For an administration that has routinely denied that climate change is anything more than a hoax, Trump’s Secretary of State Mike Pompeo was quick to celebrate its effects on Monday. At a meeting of the Arctic Council in Finland on Monday, Pompeo celebrated the “opportunity and abundance” offered by a warming and thawing arctic.

“Steady reductions in sea ice are opening new passageways and new opportunities for trade,” he said. “It houses 13 percent of the world’s undiscovered oil, 30 percent of its undiscovered gas, an abundance of uranium, rare earth minerals, gold, diamonds, and millions of square miles of untapped resources, fisheries galore.”

“Arctic sea lanes could become the 21st century Suez and Panama Canals.”

Some estimates suggest that receding sea ice will make the long-fabled Northwest Passage navigable year-round, and it’s already accessible during the summer months. It would save thousands of miles for trips between Asia and Europe or the East Coast of North America. In 2014, a cargo ship became the first to use the passage between Quebec and China.

While acknowledging the recent changes in the Arctic, Pompeo managed to not mention the term “climate change” even once. On Sunday, Pompeo said he “can’t rank” climate change as a top national security threat, directly contradicting the Pentagon’s own conclusions.

Shortly after the Department of Defense outlined how climate change would impact its operations this past January, Trump once again mocked the idea of climate change, saying the country needed some “good old fashioned Global Warming” in the midst of a winter storm. And of course that perspective also reflects policies like Trump’s withdrawal from the Paris climate agreement and rollback of policies to reduce carbon emissions.

We’re left to wonder, how can the administration tout the silver lining of a thawing arctic while denying that climate change is even taking place?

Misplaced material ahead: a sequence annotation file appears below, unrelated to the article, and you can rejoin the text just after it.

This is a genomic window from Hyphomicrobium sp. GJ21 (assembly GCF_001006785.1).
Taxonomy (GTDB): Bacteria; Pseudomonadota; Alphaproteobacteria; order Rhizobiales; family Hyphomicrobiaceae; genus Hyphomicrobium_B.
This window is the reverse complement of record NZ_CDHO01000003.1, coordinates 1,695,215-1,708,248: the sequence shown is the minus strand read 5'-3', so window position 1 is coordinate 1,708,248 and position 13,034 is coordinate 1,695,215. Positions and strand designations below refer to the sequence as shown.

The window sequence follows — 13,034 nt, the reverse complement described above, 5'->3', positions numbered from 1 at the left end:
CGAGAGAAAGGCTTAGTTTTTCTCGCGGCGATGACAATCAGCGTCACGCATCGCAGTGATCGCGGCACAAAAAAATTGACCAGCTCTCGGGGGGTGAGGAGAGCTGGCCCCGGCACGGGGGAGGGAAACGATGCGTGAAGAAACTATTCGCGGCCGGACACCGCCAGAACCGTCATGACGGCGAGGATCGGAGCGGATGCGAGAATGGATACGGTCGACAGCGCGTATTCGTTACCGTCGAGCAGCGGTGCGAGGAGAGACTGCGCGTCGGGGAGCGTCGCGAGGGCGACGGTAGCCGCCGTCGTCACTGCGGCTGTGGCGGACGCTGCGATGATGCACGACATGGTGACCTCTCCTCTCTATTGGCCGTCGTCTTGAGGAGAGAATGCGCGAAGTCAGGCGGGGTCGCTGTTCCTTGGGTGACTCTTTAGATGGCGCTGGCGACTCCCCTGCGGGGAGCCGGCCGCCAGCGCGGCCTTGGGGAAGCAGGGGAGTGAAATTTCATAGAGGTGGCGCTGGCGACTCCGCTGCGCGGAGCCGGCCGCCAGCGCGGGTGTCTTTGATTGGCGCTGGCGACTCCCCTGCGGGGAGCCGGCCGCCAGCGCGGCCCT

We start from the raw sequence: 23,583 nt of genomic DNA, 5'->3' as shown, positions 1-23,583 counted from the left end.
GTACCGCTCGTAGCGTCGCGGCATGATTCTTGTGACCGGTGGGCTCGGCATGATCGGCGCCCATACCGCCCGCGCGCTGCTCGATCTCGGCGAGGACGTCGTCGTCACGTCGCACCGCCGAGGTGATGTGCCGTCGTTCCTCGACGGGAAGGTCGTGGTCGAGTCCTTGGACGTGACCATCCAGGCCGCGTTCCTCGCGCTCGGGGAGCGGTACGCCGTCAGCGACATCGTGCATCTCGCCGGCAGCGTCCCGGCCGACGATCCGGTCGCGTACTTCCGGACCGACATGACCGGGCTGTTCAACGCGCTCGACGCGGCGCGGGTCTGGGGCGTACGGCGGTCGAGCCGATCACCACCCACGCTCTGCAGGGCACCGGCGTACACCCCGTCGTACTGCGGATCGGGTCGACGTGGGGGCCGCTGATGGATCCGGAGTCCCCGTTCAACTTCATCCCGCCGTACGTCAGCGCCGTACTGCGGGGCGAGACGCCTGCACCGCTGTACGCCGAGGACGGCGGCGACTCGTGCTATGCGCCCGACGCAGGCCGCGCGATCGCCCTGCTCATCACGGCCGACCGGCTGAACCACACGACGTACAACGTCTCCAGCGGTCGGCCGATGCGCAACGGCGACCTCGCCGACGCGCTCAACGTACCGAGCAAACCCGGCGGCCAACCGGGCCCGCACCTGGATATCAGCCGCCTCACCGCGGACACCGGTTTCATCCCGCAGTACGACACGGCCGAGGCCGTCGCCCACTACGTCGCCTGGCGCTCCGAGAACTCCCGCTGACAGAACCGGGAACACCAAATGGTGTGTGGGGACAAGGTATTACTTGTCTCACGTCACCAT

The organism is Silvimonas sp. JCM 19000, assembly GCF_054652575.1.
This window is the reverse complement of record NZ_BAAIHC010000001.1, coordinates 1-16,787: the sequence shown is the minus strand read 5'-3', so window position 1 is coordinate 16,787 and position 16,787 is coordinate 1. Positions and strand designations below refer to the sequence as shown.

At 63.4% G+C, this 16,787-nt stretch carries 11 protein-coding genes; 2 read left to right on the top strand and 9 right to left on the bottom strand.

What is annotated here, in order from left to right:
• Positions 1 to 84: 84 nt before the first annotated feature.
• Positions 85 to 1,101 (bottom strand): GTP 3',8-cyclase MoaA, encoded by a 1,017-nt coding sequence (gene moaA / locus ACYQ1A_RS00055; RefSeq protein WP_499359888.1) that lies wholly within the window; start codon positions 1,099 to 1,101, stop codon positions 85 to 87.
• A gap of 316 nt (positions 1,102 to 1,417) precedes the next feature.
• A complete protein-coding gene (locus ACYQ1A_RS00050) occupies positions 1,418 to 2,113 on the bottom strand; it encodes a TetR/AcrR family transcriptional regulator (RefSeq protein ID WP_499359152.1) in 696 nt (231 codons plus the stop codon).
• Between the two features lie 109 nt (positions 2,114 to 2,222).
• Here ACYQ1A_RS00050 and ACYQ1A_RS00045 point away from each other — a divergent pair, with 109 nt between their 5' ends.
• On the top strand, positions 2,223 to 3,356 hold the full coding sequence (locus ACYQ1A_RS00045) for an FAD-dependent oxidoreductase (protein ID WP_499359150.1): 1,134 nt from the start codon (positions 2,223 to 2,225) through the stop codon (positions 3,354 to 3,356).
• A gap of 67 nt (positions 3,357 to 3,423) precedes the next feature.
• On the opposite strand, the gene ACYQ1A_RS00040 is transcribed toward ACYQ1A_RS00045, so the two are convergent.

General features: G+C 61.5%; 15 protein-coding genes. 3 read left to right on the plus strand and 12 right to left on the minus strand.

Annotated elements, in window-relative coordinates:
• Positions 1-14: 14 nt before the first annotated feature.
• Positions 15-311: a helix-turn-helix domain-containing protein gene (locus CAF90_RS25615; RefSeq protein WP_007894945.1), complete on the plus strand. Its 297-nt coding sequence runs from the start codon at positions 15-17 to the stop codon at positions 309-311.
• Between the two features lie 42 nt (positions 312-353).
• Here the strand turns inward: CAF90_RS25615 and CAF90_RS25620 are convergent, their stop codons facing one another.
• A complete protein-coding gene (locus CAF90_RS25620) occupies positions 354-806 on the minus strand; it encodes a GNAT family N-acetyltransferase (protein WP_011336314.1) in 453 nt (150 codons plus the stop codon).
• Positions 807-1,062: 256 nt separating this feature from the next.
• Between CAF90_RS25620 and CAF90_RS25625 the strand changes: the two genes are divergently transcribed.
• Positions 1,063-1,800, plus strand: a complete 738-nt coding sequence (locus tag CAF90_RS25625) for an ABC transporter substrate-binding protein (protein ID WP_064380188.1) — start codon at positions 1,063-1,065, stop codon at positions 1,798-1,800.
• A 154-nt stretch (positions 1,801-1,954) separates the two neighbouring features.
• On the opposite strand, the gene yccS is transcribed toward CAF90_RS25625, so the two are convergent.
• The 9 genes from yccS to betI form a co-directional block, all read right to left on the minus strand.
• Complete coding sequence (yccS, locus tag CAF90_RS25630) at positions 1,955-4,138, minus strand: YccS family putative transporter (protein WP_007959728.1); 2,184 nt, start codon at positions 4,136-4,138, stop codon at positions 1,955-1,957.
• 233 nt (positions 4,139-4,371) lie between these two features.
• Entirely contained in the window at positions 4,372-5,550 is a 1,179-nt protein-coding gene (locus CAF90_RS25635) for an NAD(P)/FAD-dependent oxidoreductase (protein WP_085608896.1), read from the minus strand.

Such selective thinking is nothing short of bizarre. Arctic warming, which is occurring twice as fast as warming elsewhere, will have a domino effect on the rest of the world. In a vicious cycle, global warming itself will increase—the albedo effect describes how white surfaces, such as ice and snow, reflect 80 percent of the sun’s energy back into space. Without that snow and ice, more warmth will be absorbed. Disappearing sea ice is already responsible for about 25 percent of the global warming that’s occurring.

While melting sea ice does not raise sea levels, land-based ice in areas like Greenland does. Scientists estimate that if Greenland’s ice melts, it would raise sea levels as much as 20 feet, wreaking havoc on coastal cities.

That’s not all—thawing permafrost releases trapped carbon, feeding the cycle of warming. And some scientists believe that a warming arctic leads to more extreme weather elsewhere in North America.

A warming arctic contributes directly to global climate change and its effects. The Fourth National Climate Assessment, released last November, suggests the US economy will shrink by as much as ten percent if climate change continues at its current pace. How would this stack up to the benefits a shorter shipping route?

Not to mention Pompeo’s other point—new opportunities for oil and gas drilling. The administration sees the thawing of the Arctic as an opportunity to drill for the same fossil fuels that caused the problem in the first place.

There are only two possible explanations for this level of recklessness. Perhaps the administration honestly believes that climate change is occurring, but is not caused by human activities like fossil fuel use.

But not only do many of Trump’s statements dismiss the idea of climate change altogether, any honest examination of the science suggests otherwise. At least 90 percent of scientists and 97 percent of peer-reviewed papers agree that humans are causing global warming.

Instead, it seems much more likely that the administration is simply playing into the polarized nature of US politics, with little regard for the science one way or the other. Climate change is no longer thought of as a science issue, but as a political one.

Playing up “uncertainties” in the science, and casting climate change as a liberal hoax, has been the strategy of fossil fuel interests since the 1990s, as shown by documents published by journalists and activists in recent years. There’s little political risk in the administration’s brazen hypocrisy and ignorance, when scientists publishing real results are automatically assumed to be left-wing partisans with their own agenda.

Hopefully, the hypocrisy and irony of Pompeo’s celebration of the thawing of the Arctic is enough to break through the partisan echo chamber—but it doesn’t seem likely.

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